6202.0 - Labour Force, Australia, Aug 2016 Quality Declaration
ARCHIVED ISSUE Released at 11:30 AM (CANBERRA TIME) 15/09/2016
|Page tools: Print Page Print All|
AUGUST KEY POINTS
TREND ESTIMATES (MONTHLY CHANGE)
SEASONALLY ADJUSTED ESTIMATES (MONTHLY CHANGE)
LABOUR UNDERUTILISATION (QUARTERLY CHANGE)
The ABS conducted the 2016 Census in respect of 9 August 2016. To assist in undertaking the 2016 Census, the ABS employed around 38,000 people, including around 27,000 field officers for August and September 2016, and a further 11,000 people in other temporary roles to support special enumeration strategies, and to assist with the management of the Census. Of the latter 11,000 roles, these involved a range of different roles, with different lengths of employment and start dates.
While some people employed for the Census were not employed in the previous month, most were already employed in another job. The employment estimates for August 2016 will therefore not reflect a large contribution to employment from the Census, but will reflect a contribution in the number of hours worked. Some of the people employed for the Census may also change from being part-time to full-time over August and September, as a result of working additional hours.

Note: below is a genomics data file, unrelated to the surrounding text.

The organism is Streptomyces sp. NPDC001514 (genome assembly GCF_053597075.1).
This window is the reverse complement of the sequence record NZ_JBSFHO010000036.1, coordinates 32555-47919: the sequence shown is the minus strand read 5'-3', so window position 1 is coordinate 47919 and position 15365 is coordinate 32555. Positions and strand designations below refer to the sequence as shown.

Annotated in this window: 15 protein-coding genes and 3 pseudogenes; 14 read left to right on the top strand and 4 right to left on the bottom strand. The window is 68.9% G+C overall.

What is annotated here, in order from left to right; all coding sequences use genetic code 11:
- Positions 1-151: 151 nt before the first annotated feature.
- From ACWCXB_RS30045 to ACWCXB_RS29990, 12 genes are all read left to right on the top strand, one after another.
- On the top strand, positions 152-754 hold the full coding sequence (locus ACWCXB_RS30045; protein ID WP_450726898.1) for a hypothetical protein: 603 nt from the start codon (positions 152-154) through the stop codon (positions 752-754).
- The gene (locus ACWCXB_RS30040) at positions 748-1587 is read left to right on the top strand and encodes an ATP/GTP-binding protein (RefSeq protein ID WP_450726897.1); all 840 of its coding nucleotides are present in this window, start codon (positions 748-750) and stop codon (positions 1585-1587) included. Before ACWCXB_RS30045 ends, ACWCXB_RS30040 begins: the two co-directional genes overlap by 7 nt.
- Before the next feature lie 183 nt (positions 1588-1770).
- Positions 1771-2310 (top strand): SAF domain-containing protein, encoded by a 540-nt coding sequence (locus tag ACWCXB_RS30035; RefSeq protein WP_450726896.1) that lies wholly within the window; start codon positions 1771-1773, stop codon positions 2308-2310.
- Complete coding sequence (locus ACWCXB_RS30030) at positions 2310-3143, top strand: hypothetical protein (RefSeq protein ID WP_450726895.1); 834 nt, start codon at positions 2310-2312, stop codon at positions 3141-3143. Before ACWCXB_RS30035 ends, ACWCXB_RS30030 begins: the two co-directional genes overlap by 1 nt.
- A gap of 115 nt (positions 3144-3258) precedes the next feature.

WHAT' S NEW IN THE LABOUR FORCE
For details regarding the quarterly population rebenchmarking, the upcoming release of the new education outputs in the August 2016 release of Labour Force, Australia, Detailed, Quarterly (cat. no. 6291.0.55.003), and the addition of pivot table outputs in the August 2016 release of Labour Force, Australia, Detailed (cat. no. 6291.0.55.001), please refer to the "What's New in the Labour Force" on page 9.
Estimates of changes shown on the front cover and used in the commentary have been caluclated using unrounded estimates, and may be different from, but are more accurate than, movement obtained from the rounded estimates. The graphs on the front cover also depict unrounded estimates.
The estimates in this publication are based on a sample survey. Published estimates and movements are subject to sampling variability. Standard errors give a measure of sampling variability. The interval bounded by two standard errors is the 95% confidence interval, which provides a way of looking at the variability inherent in estimates. There is a 95% chance that the true value of the estimate lies within that interval.
For further information about these and related statistics, email <firstname.lastname@example.org> or contact the National Information and Referral Service on 1300 135 070.
These documents will be presented in a new window.